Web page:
National Security Agency octupus conducts widespread surveillance of people in the United States and around the world.
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Panel Dismisses Suit Challenging Secret Wiretaps
By ADAM LIPTAK
New York Times
A divided federal appeals court yesterday dismissed a case challenging the National Security Agency’s program to wiretap without warrants the international communications of some Americans, reversing a trial judge’s order that the program be shut down.
The majority in a three-judge panel of the United States Court of Appeals for the Sixth Circuit, in Cincinnati, ruled on a narrow ground, saying the plaintiffs, including lawyers and journalists, could not show injury direct and concrete enough to allow them to have standing to sue.
Because it may be impossible for any plaintiff to demonstrate injury from the highly classified wiretapping program, the effect of the ruling was to insulate it from judicial scrutiny. Thus, the program’s secrecy is proving to be its best legal protection.
The majority did not rule on the merits of the case, though the appeals court judge who wrote the lead opinion, Judge Alice M. Batchelder, said the case had provoked “a cascade of serious questions.” She listed five, including whether the program violated a 1978 law, the Foreign Intelligence Surveillance Act, along with the First and Fourth Amendments to the Constitution.
“The district court answered all of these questions in the affirmative,” Judge Batchelder wrote, “and imposed an injunction of the broadest possible scope.”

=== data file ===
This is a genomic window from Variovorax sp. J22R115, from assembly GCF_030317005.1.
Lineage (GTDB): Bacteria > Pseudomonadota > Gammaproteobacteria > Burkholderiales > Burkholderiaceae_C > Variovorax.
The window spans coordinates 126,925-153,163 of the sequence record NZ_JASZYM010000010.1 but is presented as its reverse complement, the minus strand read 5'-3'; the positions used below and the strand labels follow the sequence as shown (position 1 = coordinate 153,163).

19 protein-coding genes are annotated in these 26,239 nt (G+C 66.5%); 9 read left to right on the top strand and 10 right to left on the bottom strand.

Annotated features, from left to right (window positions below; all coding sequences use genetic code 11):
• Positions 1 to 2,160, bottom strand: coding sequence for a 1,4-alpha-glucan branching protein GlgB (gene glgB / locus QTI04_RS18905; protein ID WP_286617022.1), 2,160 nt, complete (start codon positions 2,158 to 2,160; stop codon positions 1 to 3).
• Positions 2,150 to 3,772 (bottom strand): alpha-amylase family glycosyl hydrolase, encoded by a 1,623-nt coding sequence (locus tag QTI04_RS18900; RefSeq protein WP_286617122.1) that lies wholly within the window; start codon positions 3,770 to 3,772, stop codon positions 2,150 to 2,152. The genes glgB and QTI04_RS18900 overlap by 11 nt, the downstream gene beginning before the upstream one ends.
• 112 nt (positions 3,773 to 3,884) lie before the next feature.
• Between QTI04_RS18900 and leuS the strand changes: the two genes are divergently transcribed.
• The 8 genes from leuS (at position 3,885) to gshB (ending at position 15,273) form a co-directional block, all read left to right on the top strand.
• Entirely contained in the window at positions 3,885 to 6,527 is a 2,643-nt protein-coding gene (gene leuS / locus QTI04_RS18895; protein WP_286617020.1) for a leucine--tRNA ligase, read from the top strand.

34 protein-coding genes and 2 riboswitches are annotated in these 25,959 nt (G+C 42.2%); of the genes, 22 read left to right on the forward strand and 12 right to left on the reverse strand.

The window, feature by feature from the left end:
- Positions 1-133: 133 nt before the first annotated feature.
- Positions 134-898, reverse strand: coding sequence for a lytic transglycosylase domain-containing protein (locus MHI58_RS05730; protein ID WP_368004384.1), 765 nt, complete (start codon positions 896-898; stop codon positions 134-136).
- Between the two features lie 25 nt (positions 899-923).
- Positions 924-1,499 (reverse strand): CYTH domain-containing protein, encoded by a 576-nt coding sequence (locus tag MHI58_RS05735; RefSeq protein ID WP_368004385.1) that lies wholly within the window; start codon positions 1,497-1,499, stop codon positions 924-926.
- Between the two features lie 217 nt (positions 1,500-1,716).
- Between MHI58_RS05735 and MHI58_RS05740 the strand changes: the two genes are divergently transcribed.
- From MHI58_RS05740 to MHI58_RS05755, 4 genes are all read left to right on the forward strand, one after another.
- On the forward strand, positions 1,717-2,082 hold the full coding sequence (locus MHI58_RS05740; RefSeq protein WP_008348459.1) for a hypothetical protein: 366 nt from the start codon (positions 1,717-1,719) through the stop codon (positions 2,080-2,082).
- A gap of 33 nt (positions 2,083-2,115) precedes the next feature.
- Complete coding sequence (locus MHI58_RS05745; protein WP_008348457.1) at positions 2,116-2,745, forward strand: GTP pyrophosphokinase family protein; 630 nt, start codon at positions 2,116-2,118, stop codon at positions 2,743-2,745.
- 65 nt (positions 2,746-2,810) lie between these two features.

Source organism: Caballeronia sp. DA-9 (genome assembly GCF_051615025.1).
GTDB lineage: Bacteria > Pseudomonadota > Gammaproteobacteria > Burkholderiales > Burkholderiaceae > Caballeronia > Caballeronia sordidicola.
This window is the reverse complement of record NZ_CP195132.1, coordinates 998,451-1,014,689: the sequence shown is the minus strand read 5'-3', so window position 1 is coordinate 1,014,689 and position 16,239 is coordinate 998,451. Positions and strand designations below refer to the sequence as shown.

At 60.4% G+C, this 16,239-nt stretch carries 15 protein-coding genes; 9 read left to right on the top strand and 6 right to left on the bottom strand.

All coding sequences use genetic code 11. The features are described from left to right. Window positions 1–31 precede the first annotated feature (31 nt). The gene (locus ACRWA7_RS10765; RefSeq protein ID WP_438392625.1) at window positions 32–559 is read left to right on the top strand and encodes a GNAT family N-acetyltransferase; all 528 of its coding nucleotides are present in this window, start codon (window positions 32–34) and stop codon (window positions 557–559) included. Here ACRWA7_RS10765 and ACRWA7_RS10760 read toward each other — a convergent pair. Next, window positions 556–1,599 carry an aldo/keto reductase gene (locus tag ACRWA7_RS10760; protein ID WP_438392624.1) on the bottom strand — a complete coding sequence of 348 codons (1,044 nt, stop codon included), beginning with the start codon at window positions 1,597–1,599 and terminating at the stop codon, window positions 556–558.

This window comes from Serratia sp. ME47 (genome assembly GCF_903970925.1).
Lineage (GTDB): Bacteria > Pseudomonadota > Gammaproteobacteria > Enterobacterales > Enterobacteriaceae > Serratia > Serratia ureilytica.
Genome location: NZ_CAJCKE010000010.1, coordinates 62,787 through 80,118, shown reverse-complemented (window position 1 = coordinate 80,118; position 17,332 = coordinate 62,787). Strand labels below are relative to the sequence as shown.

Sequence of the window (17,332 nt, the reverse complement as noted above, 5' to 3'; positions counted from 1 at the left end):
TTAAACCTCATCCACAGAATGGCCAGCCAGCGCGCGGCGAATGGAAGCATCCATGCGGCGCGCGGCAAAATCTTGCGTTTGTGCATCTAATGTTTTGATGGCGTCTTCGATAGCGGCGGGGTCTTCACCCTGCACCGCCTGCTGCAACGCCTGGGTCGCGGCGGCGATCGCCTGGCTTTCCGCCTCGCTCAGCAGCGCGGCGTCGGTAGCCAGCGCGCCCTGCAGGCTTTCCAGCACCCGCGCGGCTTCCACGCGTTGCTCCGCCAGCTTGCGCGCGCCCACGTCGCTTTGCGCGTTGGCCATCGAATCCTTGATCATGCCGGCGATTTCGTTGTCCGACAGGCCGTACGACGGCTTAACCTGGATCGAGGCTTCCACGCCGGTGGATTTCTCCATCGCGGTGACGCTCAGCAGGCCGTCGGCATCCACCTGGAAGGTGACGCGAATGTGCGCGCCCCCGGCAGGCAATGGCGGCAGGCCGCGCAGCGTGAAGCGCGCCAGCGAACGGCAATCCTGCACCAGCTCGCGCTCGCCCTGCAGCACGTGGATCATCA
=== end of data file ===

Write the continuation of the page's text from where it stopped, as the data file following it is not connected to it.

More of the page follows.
That statement might have been an implicit criticism of the decision under review, issued last year by Judge Anna Diggs Taylor of Federal District Court in Detroit. Judge Taylor’s ruling, which was stayed during the appeal, had attracted criticism from across the political spectrum. Legal experts said it overlooked important precedents, failed to engage some of the government’s arguments and relied on novel constitutional arguments where more straightforward ones were available.
A number of other challenges to the program have been consolidated before a federal judge in San Francisco, and the federal appeals court there, the Ninth Circuit, will hear an appeal from one of the judge’s preliminary rulings next month.
Some of the plaintiffs in that case contend that they have been personally injured by the program, which if proved could give them standing to sue, even under yesterday’s ruling. Those plaintiffs, an Islamic charity and two of its lawyers, say they have seen a classified document confirming that their communications were actually intercepted.
A second Sixth Circuit judge, Judge Julia Smith Gibbons, concurred in the judgment dismissing the case yesterday but did not join in Judge Batchelder’s extensive and technical discussion of whether the plaintiffs had standing to sue. Judge Gibbons agreed, however, that the case turned “upon the single fact that the plaintiffs have failed to provide evidence that they are personally subject to the program.”
She added that “the plaintiffs are ultimately prevented from establishing standing because of the state secrets privilege,” a legal doctrine that requires courts to limit or dismiss cases when allowing them to proceed would disclose information harmful to national security. Judge Batchelder did not discuss the privilege.